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Fertilisation of Orchids
Fertilisation of Orchids is a book by English naturalist Charles Darwin published on 15 May 1862 under the full explanatory title On the Various Contrivances by Which British and Foreign Orchids Are Fertilised by Insects, and On the Good Effects of Intercrossing. Darwin's previous book, On the Origin of Species, had briefly mentioned evolutionary interactions between insects and the plants they fertilised, and this new idea was explored in detail. Field studies and practical scientific investigations that were initially a recreation for Darwin—a relief from the drudgery of writing—developed into enjoyable and challenging experiments. Aided in his work by his family, friends, and a wide circle of correspondents across Britain and worldwide, Darwin tapped into the contemporary vogue for growing exotic orchids.
The book was his first detailed demonstration of the power of natural selection, and explained how complex ecological relationships resulted in the coevolution of orchids and insects. The view has been expressed that the book led directly or indirectly to all modern work on coevolution and the evolution of extreme specialisation. It influenced botanists, and revived interest in the neglected idea that insects played a part in pollinating flowers. It opened up the new study areas of pollination research and reproductive ecology, directly related to Darwin's ideas on evolution, and supported his view that natural selection led to a variety of forms through the important benefits achieved by cross-fertilisation. Although the general public showed less interest and sales of the book were low, it established Darwin as a leading botanist. Orchids was the first in a series of books on his innovative investigations into plants.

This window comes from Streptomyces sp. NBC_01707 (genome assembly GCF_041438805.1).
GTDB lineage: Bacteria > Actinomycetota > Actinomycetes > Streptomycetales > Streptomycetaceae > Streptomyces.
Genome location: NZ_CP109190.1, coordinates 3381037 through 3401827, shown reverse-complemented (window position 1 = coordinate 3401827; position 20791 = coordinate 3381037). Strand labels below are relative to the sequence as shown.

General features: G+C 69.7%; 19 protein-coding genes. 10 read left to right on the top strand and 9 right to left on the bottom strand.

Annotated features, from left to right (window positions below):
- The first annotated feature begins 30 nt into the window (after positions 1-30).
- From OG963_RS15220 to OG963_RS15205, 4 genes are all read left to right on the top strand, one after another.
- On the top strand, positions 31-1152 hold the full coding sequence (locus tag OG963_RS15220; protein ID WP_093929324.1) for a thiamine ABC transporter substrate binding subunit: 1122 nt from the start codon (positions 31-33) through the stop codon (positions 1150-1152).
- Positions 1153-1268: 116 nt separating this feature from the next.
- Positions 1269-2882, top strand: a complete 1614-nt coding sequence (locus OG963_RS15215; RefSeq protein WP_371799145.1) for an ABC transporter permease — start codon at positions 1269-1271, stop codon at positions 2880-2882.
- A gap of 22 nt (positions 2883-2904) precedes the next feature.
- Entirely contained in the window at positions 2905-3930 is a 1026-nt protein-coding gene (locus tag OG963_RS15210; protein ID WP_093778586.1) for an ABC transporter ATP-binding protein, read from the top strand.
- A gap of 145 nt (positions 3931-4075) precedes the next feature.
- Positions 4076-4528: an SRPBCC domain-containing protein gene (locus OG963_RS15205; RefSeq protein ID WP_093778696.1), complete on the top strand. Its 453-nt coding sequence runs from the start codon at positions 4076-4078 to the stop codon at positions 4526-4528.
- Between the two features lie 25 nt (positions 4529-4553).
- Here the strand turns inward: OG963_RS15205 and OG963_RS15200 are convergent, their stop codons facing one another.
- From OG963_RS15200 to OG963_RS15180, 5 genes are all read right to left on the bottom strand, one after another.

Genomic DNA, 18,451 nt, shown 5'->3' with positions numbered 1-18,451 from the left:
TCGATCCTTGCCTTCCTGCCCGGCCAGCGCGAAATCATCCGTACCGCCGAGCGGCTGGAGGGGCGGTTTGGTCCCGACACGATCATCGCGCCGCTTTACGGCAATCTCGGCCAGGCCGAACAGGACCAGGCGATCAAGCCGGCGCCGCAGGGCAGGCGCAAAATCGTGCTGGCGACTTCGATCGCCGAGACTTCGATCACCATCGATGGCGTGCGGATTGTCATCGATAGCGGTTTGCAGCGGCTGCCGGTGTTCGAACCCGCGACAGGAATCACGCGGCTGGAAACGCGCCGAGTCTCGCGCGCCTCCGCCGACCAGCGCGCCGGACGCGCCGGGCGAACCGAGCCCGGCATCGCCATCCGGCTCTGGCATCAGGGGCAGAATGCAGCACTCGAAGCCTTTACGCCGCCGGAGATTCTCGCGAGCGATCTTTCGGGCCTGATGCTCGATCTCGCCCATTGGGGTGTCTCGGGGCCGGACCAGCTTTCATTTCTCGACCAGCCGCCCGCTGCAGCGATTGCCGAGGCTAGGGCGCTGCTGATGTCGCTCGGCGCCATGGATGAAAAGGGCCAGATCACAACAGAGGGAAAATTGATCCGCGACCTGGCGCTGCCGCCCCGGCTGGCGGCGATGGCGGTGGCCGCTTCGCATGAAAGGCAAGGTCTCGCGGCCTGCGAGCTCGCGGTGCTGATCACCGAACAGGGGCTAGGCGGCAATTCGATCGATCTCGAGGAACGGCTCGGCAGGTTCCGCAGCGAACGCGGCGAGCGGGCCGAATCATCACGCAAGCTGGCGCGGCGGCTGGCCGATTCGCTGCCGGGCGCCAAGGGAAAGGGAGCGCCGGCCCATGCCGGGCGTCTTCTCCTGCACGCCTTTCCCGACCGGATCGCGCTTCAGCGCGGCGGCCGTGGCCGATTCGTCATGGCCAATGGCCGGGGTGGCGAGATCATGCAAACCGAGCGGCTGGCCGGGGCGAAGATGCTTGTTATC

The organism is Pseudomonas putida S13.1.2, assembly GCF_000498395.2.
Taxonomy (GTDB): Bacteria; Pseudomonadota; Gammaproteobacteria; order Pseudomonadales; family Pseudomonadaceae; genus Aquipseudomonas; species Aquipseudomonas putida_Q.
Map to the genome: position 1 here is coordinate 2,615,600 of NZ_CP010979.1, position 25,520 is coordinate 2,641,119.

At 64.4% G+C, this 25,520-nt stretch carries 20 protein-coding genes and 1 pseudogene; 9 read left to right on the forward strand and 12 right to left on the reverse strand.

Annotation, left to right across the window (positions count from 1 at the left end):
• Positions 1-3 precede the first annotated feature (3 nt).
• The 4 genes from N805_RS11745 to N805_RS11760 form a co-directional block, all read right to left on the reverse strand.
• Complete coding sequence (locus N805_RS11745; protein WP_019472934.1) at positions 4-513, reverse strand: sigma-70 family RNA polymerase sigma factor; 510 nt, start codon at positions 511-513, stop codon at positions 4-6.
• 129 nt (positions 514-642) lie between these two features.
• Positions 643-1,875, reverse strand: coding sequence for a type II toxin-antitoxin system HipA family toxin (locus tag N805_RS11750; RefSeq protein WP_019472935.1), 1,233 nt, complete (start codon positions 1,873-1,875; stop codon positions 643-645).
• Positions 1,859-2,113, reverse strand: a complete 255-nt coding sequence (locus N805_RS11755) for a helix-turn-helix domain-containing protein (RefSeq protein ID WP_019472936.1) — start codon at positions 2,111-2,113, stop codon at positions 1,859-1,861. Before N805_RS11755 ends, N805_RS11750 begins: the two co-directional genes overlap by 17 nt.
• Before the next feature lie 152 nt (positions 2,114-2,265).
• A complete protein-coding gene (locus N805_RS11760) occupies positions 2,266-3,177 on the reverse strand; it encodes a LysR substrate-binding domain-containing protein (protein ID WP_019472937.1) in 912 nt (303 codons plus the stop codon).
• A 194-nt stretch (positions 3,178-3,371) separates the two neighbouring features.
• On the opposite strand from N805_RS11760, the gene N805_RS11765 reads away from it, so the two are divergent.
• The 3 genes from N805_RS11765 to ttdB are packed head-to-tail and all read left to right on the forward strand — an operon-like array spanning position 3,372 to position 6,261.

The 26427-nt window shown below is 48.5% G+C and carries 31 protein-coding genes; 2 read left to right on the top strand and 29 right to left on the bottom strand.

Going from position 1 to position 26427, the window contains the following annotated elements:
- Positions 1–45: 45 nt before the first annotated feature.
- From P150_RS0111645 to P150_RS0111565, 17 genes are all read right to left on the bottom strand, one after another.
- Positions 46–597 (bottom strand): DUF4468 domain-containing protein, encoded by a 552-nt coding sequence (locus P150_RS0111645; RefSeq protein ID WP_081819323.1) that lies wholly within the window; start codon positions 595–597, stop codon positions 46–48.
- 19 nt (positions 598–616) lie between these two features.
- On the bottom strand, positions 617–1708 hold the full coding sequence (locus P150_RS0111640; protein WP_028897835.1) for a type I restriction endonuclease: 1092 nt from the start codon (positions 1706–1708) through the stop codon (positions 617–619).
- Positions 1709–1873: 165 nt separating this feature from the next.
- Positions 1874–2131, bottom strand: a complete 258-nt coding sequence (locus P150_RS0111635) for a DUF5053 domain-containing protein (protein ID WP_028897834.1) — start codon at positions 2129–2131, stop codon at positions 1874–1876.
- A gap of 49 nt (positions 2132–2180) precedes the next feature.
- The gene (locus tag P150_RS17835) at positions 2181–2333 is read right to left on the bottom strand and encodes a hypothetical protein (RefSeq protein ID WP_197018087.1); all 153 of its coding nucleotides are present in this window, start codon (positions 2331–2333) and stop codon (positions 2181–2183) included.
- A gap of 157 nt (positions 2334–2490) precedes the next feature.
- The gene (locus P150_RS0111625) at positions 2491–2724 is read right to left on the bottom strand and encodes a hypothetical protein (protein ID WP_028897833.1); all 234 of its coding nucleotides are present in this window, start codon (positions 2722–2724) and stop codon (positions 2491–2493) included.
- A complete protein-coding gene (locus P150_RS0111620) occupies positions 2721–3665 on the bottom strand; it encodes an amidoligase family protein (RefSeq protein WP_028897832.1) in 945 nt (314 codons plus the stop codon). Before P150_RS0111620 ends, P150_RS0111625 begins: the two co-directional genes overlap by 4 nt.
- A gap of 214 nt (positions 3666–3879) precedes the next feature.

The book describes how the relationship between insects and plants resulted in the beautiful and complex forms which natural theology attributed to a grand designer. By showing how practical adaptations develop from cumulative minor variations of parts of the flowers to suit new purposes, Darwin countered the prevailing view that beautiful organisms were the handiwork of a Creator. Darwin's painstaking observations, experiments, and detailed dissection of the flowers explained previously unknown features such as the puzzle of Catasetum, which had been thought to have three completely different species of flowers on the same plant. In addition, they produced testable predictions including his then-controversial proposal that the long nectary of Angraecum sesquipedale meant that there must be a moth with an equally long proboscis. This was confirmed in 1903 when Xanthopan morganii praedicta was found in Madagascar.
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